The Bank of England (BoE) downgraded its economic outlook for the UK, as uncertainty relating to Brexit continues.
The bank’s monetary policy committee (MPC) voted unanimously to hold interest rates, amid concerns regarding the UK’s economy as well as an increasingly negative global economic outlook.
The latest figures from Germany, Europe’s largest economy, suggested that the country is heading towards a recession. Moreover, the Italian economy is in recession for the third time in a decade.
Accordingly, the Bank of England cut growth forecasts for the year to 1.2% of GDP, down from its previous forecasts of 1.7% back in November.
In his opening comments, Bank of England Governor Mark Carney warned on the so-called ‘Fog of Brexit’.
Whilst the Governor said the UK is “pursuing an ambitious, broad economic and security partnership” and not a total divorce from Europe, he maintained that uncertainty was having serious ramifications upon its economy.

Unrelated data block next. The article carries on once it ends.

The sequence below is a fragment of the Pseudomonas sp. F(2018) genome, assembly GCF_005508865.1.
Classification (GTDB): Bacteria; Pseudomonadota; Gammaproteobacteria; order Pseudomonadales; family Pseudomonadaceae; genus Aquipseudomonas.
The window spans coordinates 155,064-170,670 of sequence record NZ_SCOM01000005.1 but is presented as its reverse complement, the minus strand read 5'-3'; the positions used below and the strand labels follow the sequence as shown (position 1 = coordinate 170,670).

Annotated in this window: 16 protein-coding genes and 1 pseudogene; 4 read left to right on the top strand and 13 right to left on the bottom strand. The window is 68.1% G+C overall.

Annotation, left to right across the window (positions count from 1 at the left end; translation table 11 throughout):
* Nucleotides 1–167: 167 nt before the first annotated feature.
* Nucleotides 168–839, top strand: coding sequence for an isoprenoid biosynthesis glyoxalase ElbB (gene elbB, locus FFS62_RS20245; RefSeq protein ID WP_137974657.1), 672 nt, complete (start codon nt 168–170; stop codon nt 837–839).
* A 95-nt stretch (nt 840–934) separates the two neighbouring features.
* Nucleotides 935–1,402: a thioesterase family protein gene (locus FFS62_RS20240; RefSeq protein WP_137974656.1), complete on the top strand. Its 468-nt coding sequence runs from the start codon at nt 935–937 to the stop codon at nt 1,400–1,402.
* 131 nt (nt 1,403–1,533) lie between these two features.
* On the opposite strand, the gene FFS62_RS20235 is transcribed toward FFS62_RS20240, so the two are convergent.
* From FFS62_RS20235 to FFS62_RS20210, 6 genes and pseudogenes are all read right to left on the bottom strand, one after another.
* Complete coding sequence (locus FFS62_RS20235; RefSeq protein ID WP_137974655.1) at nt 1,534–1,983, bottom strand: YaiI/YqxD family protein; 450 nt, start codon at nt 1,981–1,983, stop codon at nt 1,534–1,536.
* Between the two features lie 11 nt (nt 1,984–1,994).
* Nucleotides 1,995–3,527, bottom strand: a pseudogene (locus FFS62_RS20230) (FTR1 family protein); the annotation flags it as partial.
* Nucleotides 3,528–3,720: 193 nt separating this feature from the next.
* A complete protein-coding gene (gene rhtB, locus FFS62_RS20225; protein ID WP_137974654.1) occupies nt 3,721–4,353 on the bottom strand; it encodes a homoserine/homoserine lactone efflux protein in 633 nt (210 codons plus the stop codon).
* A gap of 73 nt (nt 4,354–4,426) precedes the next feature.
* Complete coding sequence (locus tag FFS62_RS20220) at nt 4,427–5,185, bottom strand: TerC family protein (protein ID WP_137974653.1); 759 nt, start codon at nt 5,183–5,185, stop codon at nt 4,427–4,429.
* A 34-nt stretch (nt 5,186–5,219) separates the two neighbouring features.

In his remarks, Carney said: “That Fog of Brexit is causing short-term volatility in the economic data, and, morefundamentally, it’s creating a series of tensions.
Carney highlighted three tensions that Brexit uncertainty was creating including difficulties for businesses, households as well as the financial markets.
The Governor’s comments regarding Brexit follow a controversial tweet from President of the European Council Donald Tusk.
Taking to the popular social media platform, Tusk tweeted the following:
I’ve been wondering what that special place in hell looks like, for those who promoted #Brexit, without even a sketch of a plan how to carry it out safely.
— Donald Tusk (@eucopresident) 6 February 2019